Dealer in Goods of Great Value

Dealer in Goods of Great Value

Recognizing unusual transactions

The group of dealers in high-value goods includes all service providers who act professionally or commercially in or mediate in the purchase and sale of:

  1. real estate,
  2. vehicles,
  3. ships,
  4. aircraft,
  5. works of art,
  6. art and antiques,
  7. the rights to which the aforementioned goods are subject,
  8. precious metals, precious stones, and jewelry;

As a dealer of high-value goods, you are familiar with the practices within your line of business. Whether a transaction is considered unusual depends largely on your professional judgment. Your judgment is consistent with what is considered unusual within your profession. In addition to your judgment, there are situations that are unusual by nature and should therefore be reported.

If a situation arises as described in the examples below (not exhaustive), this is a reason to further examine whether the transaction could be related to money laundering, terrorist financing, and/or associated predicate offenses. It is not necessary to determine with certainty that the above-mentioned crimes have been committed. You merely need to have an assumption that the transaction can be related to one of these crimes.
If you believe that the transaction could be related to money laundering, terrorist financing, and/or associated predicate offenses, you are required to report this under the subjective indicator.

Red flags – Dealer in high-value goods – General

  • The client purchases expensive goods without having any interest in the quality, specific features of those goods
  • The client shows no interest in possible defects of the items or shows little interest in the possible costs of repairing them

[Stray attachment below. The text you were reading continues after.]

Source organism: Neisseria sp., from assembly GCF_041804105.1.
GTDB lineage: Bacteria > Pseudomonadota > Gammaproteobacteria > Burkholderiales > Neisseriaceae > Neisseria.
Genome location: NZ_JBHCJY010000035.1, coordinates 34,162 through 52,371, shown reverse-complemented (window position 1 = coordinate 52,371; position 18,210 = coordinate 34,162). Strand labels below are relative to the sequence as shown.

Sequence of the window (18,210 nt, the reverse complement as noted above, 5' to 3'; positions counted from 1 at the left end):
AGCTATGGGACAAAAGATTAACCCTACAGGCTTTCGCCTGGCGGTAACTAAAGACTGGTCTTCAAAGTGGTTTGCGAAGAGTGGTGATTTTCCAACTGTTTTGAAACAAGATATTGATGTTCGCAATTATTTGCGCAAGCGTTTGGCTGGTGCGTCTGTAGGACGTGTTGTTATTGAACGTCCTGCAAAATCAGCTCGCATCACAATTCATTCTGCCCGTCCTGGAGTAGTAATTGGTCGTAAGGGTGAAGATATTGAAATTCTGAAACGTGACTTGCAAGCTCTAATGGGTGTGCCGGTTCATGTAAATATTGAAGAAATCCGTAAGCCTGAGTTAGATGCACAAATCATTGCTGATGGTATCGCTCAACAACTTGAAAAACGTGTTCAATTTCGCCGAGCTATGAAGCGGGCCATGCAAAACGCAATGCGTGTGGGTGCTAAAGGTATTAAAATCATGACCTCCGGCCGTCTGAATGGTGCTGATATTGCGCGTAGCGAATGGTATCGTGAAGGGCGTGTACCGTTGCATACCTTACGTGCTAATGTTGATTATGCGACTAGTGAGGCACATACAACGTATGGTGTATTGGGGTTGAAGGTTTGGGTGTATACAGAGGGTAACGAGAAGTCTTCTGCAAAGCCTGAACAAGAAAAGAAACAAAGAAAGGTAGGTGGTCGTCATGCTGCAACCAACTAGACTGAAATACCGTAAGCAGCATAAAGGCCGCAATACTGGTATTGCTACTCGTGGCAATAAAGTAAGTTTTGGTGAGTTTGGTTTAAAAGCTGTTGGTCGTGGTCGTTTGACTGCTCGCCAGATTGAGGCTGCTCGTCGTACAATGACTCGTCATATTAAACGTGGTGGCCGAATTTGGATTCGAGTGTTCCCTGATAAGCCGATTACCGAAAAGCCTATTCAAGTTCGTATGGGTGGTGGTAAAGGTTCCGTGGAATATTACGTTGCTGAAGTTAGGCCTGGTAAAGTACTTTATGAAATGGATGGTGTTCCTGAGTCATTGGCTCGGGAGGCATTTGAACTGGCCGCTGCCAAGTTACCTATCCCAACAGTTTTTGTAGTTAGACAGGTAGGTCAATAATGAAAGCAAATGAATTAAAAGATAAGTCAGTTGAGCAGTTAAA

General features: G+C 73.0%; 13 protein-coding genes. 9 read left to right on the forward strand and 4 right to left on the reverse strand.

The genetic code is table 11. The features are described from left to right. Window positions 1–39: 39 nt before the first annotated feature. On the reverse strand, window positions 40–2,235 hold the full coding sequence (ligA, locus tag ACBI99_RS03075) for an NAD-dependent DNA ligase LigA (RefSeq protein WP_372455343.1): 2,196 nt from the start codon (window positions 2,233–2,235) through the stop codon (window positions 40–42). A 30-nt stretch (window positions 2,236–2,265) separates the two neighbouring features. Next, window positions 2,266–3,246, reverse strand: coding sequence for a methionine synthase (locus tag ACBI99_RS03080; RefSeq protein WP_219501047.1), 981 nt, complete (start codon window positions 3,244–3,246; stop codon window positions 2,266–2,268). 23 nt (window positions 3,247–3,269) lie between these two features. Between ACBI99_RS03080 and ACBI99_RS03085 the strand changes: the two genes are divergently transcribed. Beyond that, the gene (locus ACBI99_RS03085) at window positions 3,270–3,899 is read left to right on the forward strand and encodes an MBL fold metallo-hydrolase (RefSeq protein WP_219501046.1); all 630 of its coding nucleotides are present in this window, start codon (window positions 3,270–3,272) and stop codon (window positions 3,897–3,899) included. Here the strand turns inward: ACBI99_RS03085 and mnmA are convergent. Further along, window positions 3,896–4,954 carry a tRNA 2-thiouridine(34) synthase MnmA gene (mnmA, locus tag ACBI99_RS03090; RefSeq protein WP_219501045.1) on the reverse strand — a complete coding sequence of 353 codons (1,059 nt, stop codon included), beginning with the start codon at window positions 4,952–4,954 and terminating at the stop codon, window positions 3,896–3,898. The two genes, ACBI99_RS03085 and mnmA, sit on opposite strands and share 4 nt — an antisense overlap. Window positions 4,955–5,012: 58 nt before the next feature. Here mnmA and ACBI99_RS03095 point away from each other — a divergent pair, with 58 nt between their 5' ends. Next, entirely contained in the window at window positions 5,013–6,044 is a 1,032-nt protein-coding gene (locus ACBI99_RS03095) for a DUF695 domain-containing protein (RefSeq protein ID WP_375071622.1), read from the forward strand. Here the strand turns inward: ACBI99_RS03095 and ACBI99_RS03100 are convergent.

• The client is willing to buy expensive goods without an attempt to negotiate the price or without asking for a discount
  • The client’s expenses are excessive and do not correspond with the expenditure pattern of a person with a similar occupation or income as that of the client
  • The clients purchases goods for himself and/or in the name of others more often than is usual for this kind of customer

Red flags – Jeweler

  • The client buys expensive jewelry without having any interest in the kind of jewelry that is bought and / or without paying specific attention when selecting the jewelry
  • The client buys expensive jewelry that does not correspond to the client’s profile considering his profession or income
  • The client attempts to resell the newly bought jewelry at a lower price without providing a valid reason
  • The client is willing to buy expensive jewelry without attempting to negotiate the price or without asking for a discount
  • The client is willing to sell jewelry for a price which is lower than the market value

Typologies:

RBA for Dealers in Precious Metal and Stones

210.09 KB | 11 downloads